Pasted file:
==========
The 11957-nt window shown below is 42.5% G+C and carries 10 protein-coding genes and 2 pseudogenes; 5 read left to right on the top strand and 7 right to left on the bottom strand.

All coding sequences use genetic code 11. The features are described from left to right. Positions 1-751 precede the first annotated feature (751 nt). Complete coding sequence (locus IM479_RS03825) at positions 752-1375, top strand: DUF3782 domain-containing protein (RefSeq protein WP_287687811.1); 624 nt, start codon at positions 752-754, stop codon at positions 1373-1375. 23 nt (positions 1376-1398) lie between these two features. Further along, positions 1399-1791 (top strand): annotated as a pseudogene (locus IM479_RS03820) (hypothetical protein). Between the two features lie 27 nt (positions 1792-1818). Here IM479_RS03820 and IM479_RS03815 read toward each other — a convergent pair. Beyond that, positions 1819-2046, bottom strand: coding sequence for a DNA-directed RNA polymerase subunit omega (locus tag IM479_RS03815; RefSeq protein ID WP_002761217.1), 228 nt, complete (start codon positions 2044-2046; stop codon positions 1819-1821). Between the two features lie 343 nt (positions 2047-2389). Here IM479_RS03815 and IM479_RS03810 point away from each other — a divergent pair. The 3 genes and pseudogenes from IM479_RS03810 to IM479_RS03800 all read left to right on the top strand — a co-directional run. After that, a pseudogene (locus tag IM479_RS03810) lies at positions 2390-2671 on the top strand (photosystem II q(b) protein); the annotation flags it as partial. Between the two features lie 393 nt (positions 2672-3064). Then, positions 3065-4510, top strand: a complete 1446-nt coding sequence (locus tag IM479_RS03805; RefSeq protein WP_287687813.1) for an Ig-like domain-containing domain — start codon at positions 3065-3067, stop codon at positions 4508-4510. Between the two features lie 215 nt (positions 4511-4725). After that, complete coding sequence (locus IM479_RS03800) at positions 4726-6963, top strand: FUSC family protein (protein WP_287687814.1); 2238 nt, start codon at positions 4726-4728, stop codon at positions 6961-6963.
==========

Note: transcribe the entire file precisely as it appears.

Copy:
The 11957-nt window shown below is 42.5% G+C and carries 10 protein-coding genes and 2 pseudogenes; 5 read left to right on the top strand and 7 right to left on the bottom strand.

All coding sequences use genetic code 11. The features are described from left to right. Positions 1-751 precede the first annotated feature (751 nt). Complete coding sequence (locus IM479_RS03825) at positions 752-1375, top strand: DUF3782 domain-containing protein (RefSeq protein WP_287687811.1); 624 nt, start codon at positions 752-754, stop codon at positions 1373-1375. 23 nt (positions 1376-1398) lie between these two features. Further along, positions 1399-1791 (top strand): annotated as a pseudogene (locus IM479_RS03820) (hypothetical protein). Between the two features lie 27 nt (positions 1792-1818). Here IM479_RS03820 and IM479_RS03815 read toward each other — a convergent pair. Beyond that, positions 1819-2046, bottom strand: coding sequence for a DNA-directed RNA polymerase subunit omega (locus tag IM479_RS03815; RefSeq protein ID WP_002761217.1), 228 nt, complete (start codon positions 2044-2046; stop codon positions 1819-1821). Between the two features lie 343 nt (positions 2047-2389). Here IM479_RS03815 and IM479_RS03810 point away from each other — a divergent pair. The 3 genes and pseudogenes from IM479_RS03810 to IM479_RS03800 all read left to right on the top strand — a co-directional run. After that, a pseudogene (locus tag IM479_RS03810) lies at positions 2390-2671 on the top strand (photosystem II q(b) protein); the annotation flags it as partial. Between the two features lie 393 nt (positions 2672-3064). Then, positions 3065-4510, top strand: a complete 1446-nt coding sequence (locus tag IM479_RS03805; RefSeq protein WP_287687813.1) for an Ig-like domain-containing domain — start codon at positions 3065-3067, stop codon at positions 4508-4510. Between the two features lie 215 nt (positions 4511-4725). After that, complete coding sequence (locus IM479_RS03800) at positions 4726-6963, top strand: FUSC family protein (protein WP_287687814.1); 2238 nt, start codon at positions 4726-4728, stop codon at positions 6961-6963.